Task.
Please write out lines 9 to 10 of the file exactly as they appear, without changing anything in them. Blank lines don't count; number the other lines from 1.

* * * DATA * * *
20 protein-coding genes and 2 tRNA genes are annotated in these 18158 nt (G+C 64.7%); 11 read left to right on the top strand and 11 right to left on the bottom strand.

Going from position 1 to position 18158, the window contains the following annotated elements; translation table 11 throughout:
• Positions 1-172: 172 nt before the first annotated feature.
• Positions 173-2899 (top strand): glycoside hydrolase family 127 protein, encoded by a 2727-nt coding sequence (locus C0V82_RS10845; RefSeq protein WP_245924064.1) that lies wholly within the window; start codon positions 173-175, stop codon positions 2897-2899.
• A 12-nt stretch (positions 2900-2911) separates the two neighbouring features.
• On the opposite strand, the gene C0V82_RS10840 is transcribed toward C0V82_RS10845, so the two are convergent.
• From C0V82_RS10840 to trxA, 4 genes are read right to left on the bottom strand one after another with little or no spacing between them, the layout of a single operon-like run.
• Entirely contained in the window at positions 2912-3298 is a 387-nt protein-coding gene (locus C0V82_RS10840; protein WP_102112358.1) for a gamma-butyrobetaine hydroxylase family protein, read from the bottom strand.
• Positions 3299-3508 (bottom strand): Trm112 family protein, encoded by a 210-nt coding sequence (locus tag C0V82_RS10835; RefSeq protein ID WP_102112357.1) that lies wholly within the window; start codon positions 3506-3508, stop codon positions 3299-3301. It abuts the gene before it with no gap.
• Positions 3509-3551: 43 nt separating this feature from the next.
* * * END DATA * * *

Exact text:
• Positions 3299-3508 (bottom strand): Trm112 family protein, encoded by a 210-nt coding sequence (locus tag C0V82_RS10835; RefSeq protein ID WP_102112357.1) that lies wholly within the window; start codon positions 3506-3508, stop codon positions 3299-3301. It abuts the gene before it with no gap.
• Positions 3509-3551: 43 nt separating this feature from the next.